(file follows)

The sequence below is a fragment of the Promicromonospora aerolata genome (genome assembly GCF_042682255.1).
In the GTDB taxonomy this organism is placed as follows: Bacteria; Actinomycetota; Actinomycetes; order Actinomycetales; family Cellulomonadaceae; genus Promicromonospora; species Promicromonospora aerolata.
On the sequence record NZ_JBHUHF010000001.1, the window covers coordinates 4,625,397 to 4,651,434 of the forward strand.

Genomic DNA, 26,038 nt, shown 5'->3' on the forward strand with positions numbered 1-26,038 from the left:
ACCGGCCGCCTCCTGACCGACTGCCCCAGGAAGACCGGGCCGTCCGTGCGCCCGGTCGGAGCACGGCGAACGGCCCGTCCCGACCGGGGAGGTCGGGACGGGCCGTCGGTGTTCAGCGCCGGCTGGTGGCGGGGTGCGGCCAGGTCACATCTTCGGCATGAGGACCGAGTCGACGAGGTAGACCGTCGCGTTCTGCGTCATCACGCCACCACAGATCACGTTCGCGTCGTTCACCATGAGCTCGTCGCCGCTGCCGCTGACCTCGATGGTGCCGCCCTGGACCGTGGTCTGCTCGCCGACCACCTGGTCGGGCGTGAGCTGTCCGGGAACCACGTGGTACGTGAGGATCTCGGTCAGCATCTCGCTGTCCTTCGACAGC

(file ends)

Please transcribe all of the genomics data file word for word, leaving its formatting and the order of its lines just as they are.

The sequence below is a fragment of the Promicromonospora aerolata genome (genome assembly GCF_042682255.1).
In the GTDB taxonomy this organism is placed as follows: Bacteria; Actinomycetota; Actinomycetes; order Actinomycetales; family Cellulomonadaceae; genus Promicromonospora; species Promicromonospora aerolata.
On the sequence record NZ_JBHUHF010000001.1, the window covers coordinates 4,625,397 to 4,651,434 of the forward strand.

Genomic DNA, 26,038 nt, shown 5'->3' on the forward strand with positions numbered 1-26,038 from the left:
ACCGGCCGCCTCCTGACCGACTGCCCCAGGAAGACCGGGCCGTCCGTGCGCCCGGTCGGAGCACGGCGAACGGCCCGTCCCGACCGGGGAGGTCGGGACGGGCCGTCGGTGTTCAGCGCCGGCTGGTGGCGGGGTGCGGCCAGGTCACATCTTCGGCATGAGGACCGAGTCGACGAGGTAGACCGTCGCGTTCTGCGTCATCACGCCACCACAGATCACGTTCGCGTCGTTCACCATGAGCTCGTCGCCGCTGCCGCTGACCTCGATGGTGCCGCCCTGGACCGTGGTCTGCTCGCCGACCACCTGGTCGGGCGTGAGCTGTCCGGGAACCACGTGGTACGTGAGGATCTCGGTCAGCATCTCGCTGTCCTTCGACAGC